Photo credit: Sung Bae

Software Carpentry in New Zealand: The seed has been planted

NeSI’s training programme lead, Sung Bae, notes “It was overwhelming to witness all 40 seats fully booked within six hours. We noted a strong demand from the humanities and social sciences.”

Since 2014, after having identified a skills gap within the research community, NeSI has run a series of workshops to upskill researchers in digital research tools and methods. While modern research increasingly relies on computers, many researchers have inadequate training in computing and often resort to suboptimal solutions and tools.

As a national high-performance computing service provider, NeSI saw the need to support the growth of the computing capability of the New Zealand research community and, as such, became an official affiliate of the Software Carpentry Foundation.

Software Carpentry is an international research computing skills training initiative. The foundation has gained tremendous experience in providing researchers with high-quality training since 1998 worldwide. Software Carpentry training is typically given as a two-day ‘boot camp’ and covers essential digital skills and tools such as basic task automation using unix shell, programming concepts (Python or R), version control and collaboration using GIT and data management with SQL. It promotes an active, ‘hands-on’ approach to learning, in which a team of certified instructors is supported by a number of helpers.

NeSI’s Computational Science team members John Rugis and Sung Bae became certified Software Carpentry instructors in February 2015 and began a nationwide series of workshops in collaboration with six universities at seven campuses, holding training events at the University of Canterbury, Auckland University of Technology, the University of Otago, Massey University at Palmerston North, Victoria University of Wellington, Massey University at Albany and Lincoln University between February and November 2015.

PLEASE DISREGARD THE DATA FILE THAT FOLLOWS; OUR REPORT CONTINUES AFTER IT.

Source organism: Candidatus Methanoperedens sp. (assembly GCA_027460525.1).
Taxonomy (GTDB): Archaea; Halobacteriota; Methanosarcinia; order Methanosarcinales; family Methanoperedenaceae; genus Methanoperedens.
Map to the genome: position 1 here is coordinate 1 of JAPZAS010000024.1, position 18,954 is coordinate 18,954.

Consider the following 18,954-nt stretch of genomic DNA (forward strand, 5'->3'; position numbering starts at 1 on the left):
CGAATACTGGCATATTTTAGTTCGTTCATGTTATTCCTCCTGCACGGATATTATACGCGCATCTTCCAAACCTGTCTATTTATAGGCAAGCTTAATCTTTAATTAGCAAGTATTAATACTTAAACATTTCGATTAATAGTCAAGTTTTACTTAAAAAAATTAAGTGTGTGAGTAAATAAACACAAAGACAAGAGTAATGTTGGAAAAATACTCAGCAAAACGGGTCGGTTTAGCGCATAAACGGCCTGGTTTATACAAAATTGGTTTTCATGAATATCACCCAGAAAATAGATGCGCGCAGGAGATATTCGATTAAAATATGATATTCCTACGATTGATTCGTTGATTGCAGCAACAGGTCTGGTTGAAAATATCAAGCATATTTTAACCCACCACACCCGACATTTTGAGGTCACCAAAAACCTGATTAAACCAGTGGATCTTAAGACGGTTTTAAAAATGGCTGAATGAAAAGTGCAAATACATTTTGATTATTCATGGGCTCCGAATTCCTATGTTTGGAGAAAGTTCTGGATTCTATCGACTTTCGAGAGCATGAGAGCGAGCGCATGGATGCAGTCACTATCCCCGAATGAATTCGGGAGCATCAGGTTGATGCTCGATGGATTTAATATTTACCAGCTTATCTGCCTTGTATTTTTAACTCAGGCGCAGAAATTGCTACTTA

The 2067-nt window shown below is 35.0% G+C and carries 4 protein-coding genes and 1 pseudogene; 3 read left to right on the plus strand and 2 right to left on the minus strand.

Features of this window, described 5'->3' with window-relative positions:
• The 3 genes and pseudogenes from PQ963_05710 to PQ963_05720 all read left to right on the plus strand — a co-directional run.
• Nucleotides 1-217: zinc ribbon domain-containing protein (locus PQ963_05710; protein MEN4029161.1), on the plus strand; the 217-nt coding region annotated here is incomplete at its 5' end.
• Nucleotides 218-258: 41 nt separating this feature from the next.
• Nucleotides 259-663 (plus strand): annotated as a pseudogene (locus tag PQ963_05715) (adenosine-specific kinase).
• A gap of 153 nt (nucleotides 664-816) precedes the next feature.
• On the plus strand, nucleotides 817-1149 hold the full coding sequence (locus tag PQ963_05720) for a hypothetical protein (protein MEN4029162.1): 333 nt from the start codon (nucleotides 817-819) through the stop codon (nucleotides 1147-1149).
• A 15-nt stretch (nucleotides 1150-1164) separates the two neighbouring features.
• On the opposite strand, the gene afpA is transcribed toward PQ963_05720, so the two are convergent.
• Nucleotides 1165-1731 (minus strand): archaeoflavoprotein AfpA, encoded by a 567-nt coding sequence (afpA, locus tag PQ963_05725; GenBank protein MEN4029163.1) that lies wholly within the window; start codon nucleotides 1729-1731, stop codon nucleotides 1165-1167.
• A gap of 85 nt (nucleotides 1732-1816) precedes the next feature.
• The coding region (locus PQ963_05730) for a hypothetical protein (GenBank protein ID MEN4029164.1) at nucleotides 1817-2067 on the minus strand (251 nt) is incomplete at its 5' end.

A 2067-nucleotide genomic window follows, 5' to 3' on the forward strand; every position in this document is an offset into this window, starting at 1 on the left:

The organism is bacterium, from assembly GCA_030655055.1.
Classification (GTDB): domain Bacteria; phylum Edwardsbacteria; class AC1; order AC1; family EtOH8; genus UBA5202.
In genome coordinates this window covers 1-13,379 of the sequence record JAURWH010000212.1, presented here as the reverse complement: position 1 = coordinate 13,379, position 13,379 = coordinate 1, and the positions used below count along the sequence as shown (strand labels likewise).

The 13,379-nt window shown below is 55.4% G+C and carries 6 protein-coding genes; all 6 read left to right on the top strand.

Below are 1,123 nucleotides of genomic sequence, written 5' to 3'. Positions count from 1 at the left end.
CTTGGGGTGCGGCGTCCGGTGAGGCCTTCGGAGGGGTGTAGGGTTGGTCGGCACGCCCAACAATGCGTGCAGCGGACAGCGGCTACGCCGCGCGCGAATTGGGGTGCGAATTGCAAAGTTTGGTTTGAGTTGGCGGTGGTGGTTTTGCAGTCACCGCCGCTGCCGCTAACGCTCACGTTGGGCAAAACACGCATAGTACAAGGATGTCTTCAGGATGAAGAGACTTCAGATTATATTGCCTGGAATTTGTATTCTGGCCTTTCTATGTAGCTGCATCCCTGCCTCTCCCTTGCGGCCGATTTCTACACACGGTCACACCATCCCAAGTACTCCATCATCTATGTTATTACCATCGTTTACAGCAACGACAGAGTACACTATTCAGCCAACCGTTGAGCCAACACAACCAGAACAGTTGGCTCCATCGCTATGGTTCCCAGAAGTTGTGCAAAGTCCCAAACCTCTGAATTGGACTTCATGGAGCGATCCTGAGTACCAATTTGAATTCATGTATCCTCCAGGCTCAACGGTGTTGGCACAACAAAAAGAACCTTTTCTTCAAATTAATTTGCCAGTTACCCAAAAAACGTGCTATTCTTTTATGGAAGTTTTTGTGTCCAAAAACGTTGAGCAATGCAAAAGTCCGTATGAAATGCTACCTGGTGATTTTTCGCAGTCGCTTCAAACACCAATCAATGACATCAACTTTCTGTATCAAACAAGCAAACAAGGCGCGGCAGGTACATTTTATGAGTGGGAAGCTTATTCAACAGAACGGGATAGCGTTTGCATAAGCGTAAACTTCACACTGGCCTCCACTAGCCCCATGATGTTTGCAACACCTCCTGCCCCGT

Each training event had 30~40 participants from various research fields, the majority from science and engineering, and a significant number from a broader range of disciplines. The workshop at Victoria University of Wellington was particularly notable for its quick uptake and disciplinary diversity of participants. NeSI’s training programme manager, Sung Bae, notes “It was overwhelming to witness all 40 seats fully booked within six hours. We noted a strong demand from the humanities and social sciences.” Bae also notes “It was sometimes challenging to accommodate participants from diverse backgrounds and with a wide range of prior knowledge and experience.” Based on information collected from the pre-event surveys, the instructor team review the curriculum and revise the teaching material to give a more engaging learning experience.

Feedback responses following the training workshops were very positive. NeSI adopted an industry-standard approach to evaluate the quality of training offerings, and Software Carpentry events scored an overall rating of 4.34 out of 5.00. One of the most received requests was a call for Software Carpentry or similar training on a regular basis.

To accommodate this growing need from the New Zealand research community, NeSI is hosting New Zealand’s first Software Carpentry Instructor Training from January 28 to 29 2016. Aleksandra Pawlik from the Software Sustainability Institute UK, a certified Software Carpentry instructor trainer, will team up with NeSI’s John Rugis to train candidates from various research institutions and universities. The outcome of this will be 20 new certified instructors in New Zealand, and a commitment from each new instructor to run two workshops during 2016.

NeSI plans to work together with the new instructors and host more Software Carpentry events at their local institutions on a regular basis. “The seed has been planted and watered. In 2016, we will make it grow together with the community,” says Bae. “If we keep the momentum and excitement from the research sector going, we will see a growing number of community-driven training activities in New Zealand.”

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